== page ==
For the first time since Alzheimer's disease (AD) was discovered, amyloid-modifying treatments are being evaluated in clinical trials, while other anti-tau antibodies and other disease-modifying treatments are in development. These treatment hold promise to modify the course of AD, and even prevent its clinical manifestation, if administered early enough. Three urgent needs now present themselves: 1) to improve our ability to detect preclinical AD and track is progression using biomarkers, 2) to understand the temporal relationships between amyloid aggregation, tau aggregation and cognitive decline, and 3) to leverage that information to increase the efficiency and probability of success of preclinical treatment trials. In this proposal, we work with an extraordinary kindred of approximately 5,000 individuals in Antioquia, Colombia, which contains roughly 1500 carriers of the autosomal-dominant Presenilin1 (PSEN1) E280A mutation. These carriers are virtually certain to develop early onset AD, and have a well-characterized disease course, with mild cognitive impairment (MCI) occurring at a mean age of 45, and dementia at a mean age of 51. Previously we used a cross-sectional approach to characterize biomarker changes as a function of age, and in relation to the kindred's mean age of clinical onset. We are currently performing the first cross-sectional tau PET imaging study with this kindred. The addition of the longitudinal data proposed here will greatly improve our understanding of the temporal and spatial trajectories of tau and amyloid in preclinical ADAD, and their relation to subsequent cognitive decline. These data will help inform the design and analysis of prevention trials, including the ongoing Alzheimer's Prevention Initiative (API) autosomal-dominant AD (ADAD) trial. We will acquire a comprehensive set of neuroimaging and neuropsychological data at baseline, 18- and 36-months in 30 cognitively unimpaired PSEN1 mutation carriers (ages 30-45 years), 30 age-matched non-carrier family members, and 20 cognitively impaired carriers (ages 40-55 years). The hypothesis that amyloid exerts harmful effects on the brain mainly by facilitating tau aggregation has been offered, but evidence for or against it in humans is limited. We hypothesize that in preclinical ADAD, cortical amyloid pathology precedes tau pathology in the medial temporal lobe (MTL). Further, tau should correlate more strongly than amyloid with memory network disruption and with cognitive impairment. All subjects will be evaluated to accomplish the following specific aims: 1) Examine the role of tau pathology in memory network dysfunction in preclinical ADAD; 2) Determine the extent to which PET measures of amyloid and tau pathology can be used as prognostic biomarker for subsequent cognitive decline and clinical progression; and 3) Provide a biomarker profile of preclinical ADAD that can inform AD trial design.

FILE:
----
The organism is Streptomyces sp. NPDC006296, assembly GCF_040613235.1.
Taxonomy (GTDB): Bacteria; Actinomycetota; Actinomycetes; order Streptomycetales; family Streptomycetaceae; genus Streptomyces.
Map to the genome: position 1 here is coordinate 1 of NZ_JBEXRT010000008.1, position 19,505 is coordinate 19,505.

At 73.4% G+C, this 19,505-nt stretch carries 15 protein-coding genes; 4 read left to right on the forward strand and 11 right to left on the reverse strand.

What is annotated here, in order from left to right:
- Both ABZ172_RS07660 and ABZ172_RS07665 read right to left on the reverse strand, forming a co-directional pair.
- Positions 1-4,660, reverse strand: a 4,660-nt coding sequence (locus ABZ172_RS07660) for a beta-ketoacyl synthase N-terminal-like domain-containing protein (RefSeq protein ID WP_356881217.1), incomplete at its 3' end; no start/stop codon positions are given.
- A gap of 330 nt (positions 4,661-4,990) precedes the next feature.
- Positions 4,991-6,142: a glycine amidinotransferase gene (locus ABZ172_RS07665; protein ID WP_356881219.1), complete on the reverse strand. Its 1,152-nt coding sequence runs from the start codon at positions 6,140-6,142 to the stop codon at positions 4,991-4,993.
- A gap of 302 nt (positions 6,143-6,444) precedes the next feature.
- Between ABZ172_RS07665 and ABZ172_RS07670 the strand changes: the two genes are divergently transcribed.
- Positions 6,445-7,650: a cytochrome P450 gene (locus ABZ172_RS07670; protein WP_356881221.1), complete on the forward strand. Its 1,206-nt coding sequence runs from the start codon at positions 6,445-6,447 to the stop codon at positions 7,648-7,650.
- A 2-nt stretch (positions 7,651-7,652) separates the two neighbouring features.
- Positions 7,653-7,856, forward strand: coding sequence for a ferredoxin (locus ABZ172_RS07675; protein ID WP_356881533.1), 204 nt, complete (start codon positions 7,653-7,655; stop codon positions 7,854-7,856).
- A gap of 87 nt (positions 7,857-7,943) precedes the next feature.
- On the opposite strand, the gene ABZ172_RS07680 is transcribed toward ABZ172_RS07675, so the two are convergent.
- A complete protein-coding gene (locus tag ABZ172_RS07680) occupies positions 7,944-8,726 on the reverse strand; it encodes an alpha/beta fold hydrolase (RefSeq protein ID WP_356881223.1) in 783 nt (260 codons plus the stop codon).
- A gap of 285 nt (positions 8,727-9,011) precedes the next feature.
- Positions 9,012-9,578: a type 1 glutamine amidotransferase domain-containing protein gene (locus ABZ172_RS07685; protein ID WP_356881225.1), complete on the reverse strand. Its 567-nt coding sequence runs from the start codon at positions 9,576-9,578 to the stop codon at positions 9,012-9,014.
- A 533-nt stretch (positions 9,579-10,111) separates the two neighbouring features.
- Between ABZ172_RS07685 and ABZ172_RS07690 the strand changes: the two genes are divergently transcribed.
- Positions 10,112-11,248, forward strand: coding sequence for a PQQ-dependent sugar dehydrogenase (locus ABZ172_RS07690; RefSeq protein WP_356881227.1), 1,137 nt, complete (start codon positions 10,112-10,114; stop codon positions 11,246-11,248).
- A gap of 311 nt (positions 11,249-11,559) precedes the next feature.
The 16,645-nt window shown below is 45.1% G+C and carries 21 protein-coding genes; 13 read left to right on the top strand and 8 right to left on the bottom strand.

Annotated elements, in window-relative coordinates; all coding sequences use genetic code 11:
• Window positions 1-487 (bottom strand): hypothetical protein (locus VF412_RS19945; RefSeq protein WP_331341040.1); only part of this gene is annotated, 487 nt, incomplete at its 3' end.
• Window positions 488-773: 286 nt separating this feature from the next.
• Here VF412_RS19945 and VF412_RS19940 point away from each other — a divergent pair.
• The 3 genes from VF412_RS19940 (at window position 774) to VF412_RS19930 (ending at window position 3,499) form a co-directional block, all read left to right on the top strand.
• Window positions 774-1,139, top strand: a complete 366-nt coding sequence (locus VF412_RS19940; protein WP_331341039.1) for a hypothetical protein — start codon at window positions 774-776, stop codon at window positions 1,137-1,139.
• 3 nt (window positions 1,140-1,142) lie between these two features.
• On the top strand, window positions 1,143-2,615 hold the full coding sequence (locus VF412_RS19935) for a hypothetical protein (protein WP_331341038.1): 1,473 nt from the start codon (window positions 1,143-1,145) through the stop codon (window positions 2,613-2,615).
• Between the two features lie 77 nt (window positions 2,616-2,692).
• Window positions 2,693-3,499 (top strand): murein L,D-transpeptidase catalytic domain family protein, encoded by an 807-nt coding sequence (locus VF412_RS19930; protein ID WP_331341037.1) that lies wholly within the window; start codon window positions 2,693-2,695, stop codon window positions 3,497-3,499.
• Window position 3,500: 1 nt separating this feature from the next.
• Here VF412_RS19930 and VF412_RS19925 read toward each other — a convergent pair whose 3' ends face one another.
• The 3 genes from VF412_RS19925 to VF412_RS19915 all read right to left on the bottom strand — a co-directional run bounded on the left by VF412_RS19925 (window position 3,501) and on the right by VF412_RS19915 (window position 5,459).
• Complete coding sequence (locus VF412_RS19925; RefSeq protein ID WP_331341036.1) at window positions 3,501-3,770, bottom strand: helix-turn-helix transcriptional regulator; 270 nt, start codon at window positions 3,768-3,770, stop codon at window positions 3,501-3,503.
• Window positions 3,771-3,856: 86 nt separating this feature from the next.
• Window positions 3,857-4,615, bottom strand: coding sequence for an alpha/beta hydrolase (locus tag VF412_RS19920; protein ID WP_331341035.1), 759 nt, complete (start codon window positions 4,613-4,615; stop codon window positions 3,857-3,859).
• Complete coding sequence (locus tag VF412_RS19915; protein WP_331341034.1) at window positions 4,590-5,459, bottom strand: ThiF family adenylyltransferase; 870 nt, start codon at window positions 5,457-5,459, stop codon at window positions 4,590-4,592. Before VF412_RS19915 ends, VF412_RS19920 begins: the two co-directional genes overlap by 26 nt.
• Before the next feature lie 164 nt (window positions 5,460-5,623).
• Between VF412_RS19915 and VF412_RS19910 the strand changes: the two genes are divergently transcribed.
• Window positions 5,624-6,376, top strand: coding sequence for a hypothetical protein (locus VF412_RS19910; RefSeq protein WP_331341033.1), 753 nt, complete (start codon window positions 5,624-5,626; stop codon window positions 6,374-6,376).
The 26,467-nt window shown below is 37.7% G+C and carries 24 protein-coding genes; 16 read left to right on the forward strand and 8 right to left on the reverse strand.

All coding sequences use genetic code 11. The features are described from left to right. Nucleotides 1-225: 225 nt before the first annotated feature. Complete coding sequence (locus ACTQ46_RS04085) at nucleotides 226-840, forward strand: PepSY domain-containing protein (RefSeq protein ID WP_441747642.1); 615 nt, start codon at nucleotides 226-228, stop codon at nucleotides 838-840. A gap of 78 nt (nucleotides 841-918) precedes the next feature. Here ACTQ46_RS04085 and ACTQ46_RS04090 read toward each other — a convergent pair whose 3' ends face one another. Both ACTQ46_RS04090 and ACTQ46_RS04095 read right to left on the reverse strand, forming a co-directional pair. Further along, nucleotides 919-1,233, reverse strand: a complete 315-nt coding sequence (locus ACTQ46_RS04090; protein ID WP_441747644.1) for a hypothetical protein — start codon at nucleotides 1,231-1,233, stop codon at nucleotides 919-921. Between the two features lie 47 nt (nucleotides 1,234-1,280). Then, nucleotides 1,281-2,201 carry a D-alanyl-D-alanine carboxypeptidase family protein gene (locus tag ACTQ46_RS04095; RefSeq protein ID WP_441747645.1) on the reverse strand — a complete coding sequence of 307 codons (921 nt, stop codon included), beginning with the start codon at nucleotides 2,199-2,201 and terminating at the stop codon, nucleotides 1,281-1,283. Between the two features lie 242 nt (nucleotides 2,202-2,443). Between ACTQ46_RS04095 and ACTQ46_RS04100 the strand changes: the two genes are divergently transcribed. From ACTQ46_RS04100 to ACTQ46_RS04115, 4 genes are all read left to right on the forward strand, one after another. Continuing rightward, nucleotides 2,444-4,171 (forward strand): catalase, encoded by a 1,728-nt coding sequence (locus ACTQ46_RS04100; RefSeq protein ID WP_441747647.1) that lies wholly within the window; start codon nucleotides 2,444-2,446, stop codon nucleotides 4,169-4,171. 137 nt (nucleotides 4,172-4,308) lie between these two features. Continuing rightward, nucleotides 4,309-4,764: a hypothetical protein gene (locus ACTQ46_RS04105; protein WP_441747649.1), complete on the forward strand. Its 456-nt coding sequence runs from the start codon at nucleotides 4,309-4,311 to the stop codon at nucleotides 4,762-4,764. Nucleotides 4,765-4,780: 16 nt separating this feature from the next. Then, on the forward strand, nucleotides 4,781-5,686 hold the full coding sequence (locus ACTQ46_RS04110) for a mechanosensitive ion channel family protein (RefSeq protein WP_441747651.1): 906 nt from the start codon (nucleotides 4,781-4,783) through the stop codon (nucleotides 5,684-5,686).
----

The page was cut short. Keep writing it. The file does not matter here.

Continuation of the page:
This longitudinal study proposes the use of advanced neuroimaging techniques, including tau and amyloid PET imaging, to detect and track brain changes associated with preclinical Alzheimer?s disease (AD) in a unique kindred with autosomal dominant AD, the largest in the world. This effort will significantly improve our understanding of the evolution of AD pathology, temporal relationships between amyloid pathology, tau pathology and cognitive decline, and will help inform AD prevention trials, including the Alzheimer?s Prevention Initiative autosomal-dominant trial.